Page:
Commissioners Court considers its options, postpones Central Health budget vote
Public protest and confusion surrounding the Sept. 12 Central Health Board of Managers vote to dissolve Sendero Health Plans has the Travis County Commissioners Court questioning how to move forward.
Central Health President and CEO Mike Geeslin presented its Fiscal Year 2018-19 budget and tax rates to the Commissioners Court Tuesday morning but asked the court to postpone voting on both until later in the week. The court agreed to wait, in order to give Central Health the chance to call a specific meeting to discuss the budget and the Sendero decision.
Sendero Health Plans is a nonprofit organization that currently insures 24,000 individuals in Central Texas, mostly lower- or fixed-income residents.
The court now faces a dilemma wherein approving Central Health’s budget is approving the decision to dissolve an organization that thousands of Travis County residents depend on to meet their health needs.
“This is a gut-wrenching moral issue, probably more than it is a financial issue,” said Commissioner Gerald Daugherty via video conference.
Although the court cannot technically override a decision made by the Central Health Board of Managers, it has the option to vote down the proposed budget and to remove individuals from the board.
County Judge Sarah Eckhardt referred to the question of voting down the budget as a “nuclear option” throughout the meeting. “If we were to insert ourselves as a decision-maker by voting the budget down until we got the decision that a majority of this court wants, we would have essentially replaced the Central Health board,” said Eckhardt.
Echoing concerns of the public, Commissioner Margaret Gómez explained the difficult position of the commissioners as representatives of their constituents that might be losing health care but also as a governing body whose aim is to entrust Central Health with the power to do what is best for the health care needs of Travis County residents.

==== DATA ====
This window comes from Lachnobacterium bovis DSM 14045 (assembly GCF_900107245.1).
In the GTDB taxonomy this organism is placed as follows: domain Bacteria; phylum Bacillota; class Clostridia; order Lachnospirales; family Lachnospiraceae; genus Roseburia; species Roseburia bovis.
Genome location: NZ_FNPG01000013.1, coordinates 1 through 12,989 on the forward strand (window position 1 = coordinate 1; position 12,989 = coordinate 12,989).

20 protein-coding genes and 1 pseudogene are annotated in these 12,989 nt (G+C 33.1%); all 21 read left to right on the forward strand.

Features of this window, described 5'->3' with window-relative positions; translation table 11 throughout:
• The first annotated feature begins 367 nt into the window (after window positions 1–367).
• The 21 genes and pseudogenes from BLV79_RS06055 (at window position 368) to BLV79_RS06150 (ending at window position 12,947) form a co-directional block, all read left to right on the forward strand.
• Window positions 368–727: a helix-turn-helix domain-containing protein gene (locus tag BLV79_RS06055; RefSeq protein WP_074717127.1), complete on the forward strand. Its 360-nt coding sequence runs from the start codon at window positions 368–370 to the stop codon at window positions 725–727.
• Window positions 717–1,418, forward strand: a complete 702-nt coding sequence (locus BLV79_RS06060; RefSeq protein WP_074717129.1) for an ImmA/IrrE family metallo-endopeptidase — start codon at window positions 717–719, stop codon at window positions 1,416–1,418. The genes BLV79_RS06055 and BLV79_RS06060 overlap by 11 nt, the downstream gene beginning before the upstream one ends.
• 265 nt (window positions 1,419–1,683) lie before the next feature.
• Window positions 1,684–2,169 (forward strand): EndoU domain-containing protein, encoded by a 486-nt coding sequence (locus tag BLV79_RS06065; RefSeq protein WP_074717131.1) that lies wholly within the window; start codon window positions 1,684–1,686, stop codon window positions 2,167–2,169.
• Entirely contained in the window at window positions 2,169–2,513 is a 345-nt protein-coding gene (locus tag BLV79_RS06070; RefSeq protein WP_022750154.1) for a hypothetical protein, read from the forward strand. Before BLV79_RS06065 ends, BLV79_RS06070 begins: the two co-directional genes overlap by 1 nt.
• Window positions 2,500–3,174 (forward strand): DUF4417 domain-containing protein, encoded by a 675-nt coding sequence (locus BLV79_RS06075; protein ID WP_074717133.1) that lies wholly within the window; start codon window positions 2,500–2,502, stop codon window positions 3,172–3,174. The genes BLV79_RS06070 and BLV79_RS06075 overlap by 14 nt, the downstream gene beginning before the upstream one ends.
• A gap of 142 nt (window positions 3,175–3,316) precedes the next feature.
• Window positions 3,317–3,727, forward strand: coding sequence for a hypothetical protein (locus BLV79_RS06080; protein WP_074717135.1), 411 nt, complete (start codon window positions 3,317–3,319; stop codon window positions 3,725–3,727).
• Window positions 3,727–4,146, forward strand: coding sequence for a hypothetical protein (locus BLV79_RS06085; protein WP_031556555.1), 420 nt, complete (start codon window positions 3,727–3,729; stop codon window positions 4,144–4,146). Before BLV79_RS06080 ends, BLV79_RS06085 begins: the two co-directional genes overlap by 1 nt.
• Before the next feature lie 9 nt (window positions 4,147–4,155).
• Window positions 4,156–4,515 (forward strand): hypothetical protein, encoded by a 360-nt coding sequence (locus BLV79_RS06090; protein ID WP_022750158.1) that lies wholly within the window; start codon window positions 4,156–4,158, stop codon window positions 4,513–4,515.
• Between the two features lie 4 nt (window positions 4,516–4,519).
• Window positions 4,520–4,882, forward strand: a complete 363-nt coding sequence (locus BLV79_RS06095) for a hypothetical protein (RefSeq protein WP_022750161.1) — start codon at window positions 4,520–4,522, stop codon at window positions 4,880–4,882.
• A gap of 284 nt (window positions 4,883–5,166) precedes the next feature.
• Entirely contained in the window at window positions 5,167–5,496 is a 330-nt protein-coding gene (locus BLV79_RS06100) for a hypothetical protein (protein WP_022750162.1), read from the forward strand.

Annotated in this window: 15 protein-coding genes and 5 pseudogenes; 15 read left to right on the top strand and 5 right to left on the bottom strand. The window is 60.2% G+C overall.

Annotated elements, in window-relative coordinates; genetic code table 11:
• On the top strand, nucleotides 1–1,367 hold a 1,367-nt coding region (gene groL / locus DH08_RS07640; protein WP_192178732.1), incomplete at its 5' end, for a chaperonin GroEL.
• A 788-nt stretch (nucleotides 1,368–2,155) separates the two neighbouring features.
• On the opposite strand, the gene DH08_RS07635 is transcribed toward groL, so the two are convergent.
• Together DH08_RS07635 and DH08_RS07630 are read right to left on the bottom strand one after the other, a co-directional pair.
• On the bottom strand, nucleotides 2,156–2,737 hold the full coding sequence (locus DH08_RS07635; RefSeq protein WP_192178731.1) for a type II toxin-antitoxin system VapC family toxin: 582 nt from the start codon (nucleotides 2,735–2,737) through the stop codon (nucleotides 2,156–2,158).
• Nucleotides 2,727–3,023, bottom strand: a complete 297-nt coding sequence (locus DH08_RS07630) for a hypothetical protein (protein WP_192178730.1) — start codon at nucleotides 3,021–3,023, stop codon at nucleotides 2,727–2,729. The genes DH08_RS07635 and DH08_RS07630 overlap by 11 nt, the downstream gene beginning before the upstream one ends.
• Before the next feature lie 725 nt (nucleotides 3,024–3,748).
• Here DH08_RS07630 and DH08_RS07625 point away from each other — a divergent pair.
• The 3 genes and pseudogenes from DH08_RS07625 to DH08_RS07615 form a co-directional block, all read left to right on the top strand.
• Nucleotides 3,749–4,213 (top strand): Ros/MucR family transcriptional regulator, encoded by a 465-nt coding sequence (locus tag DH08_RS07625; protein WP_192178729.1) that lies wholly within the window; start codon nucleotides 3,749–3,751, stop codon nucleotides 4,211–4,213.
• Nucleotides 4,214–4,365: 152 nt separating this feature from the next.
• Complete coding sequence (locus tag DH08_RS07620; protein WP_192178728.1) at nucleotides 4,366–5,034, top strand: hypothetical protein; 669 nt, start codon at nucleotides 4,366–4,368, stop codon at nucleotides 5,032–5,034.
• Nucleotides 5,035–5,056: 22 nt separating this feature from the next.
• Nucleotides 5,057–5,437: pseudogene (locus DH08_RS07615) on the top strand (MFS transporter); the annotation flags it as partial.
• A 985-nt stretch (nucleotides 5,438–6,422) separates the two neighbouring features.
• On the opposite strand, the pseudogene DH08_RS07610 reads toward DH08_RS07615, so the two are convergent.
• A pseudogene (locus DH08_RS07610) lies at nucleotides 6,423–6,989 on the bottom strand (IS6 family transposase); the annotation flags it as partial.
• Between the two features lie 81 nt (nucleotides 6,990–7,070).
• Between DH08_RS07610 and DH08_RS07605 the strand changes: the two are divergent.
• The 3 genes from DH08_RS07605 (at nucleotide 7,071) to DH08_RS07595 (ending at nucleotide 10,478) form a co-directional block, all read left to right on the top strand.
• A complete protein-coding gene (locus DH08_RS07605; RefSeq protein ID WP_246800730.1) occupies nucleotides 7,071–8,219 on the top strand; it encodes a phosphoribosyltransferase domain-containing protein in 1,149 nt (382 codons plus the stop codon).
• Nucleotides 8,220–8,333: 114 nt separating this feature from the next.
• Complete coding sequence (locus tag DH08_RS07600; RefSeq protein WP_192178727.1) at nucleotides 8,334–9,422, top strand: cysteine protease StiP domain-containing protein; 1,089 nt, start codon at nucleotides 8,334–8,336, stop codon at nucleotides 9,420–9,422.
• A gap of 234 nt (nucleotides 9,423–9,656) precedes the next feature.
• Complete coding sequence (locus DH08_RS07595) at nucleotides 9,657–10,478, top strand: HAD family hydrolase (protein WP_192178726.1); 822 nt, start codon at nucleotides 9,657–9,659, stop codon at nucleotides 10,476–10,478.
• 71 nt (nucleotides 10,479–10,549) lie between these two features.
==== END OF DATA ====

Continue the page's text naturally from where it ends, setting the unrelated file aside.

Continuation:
The Central Health Board of Managers comprises nine volunteers, four of which are appointed by Austin’s City Council and another four by the Commissioners Court. The ninth manager is jointly appointed by both bodies.
There were many members of the public present to voice their opinions on the Sendero decision, and all of them were against its dissolution. Among them was Central Health manager and Texas congressional candidate Julie Oliver, who was one of three members of the Central Health board to dissent to the decision to cap Sendero funding last Wednesday.
Oliver urged the court to leverage its power to stop the decision. “I respectfully ask you, Commissioners Court judge, to delay voting on our budget. Or if you have to pull the nuclear option, pull the nuclear option so that our board can reconsider our vote,” said Oliver.
The primary concern voiced by the public and the commissioners is what will happen to the 24,000 individuals currently insured by Sendero.
There are currently three other insurance providers available in Travis County under the Affordable Care Act: Ambetter, Oscar and Blue Cross Blue Shield. There was, however, serious public concern about the affordability of and access to those providers.
“There’s been discussion about whether there are alternatives and about the total of four providers on the Obamacare exchanges,” said Morgan Withoff, who spoke during public testimony. “Two of them are Blue Cross Blue Shield. If I go to those, that will cost my family of three approximately $10,000 extra per year out of pocket, which is inconvenient. But there’s a bigger factor, which is the size of the networks that these providers cover.”
Geeslin admitted the uncertainty over what options will be available for these individuals. “They may have an option out there that’s a few dollars less than what they’re paying at Sendero now, or they may have an option that – again, it depends on the person – it could be a whole lot more per month. You know, three digits,” he said.
If the Central Health Sept. 12 vote is to move forward, there are currently two options to choose from. The first option will cap the budget at $24 million and phase out the insurance provider over a year. The second option will use $26 million, with the possibility for another $10 million in funds, and phase out Sendero over two years.
Concluding the hearing, Eckhardt offered her preference for the first option. “My personal opinion is the $24 million cap is appropriate,” she said.
The Commissioners Court will take up the budget vote again during next Tuesday’s voting session.
Photo courtesy of Google Maps.
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Key Players & Topics In This Article
Travis County Central Health: Health organization that provides care and improves service for uninsured individuals in Travis County.
Travis County Commissioners Court: The legislative body for Travis County. It includes representatives from the four Travis County Precincts, as well as the County Judge. The County Judge serves as the chair of the Court.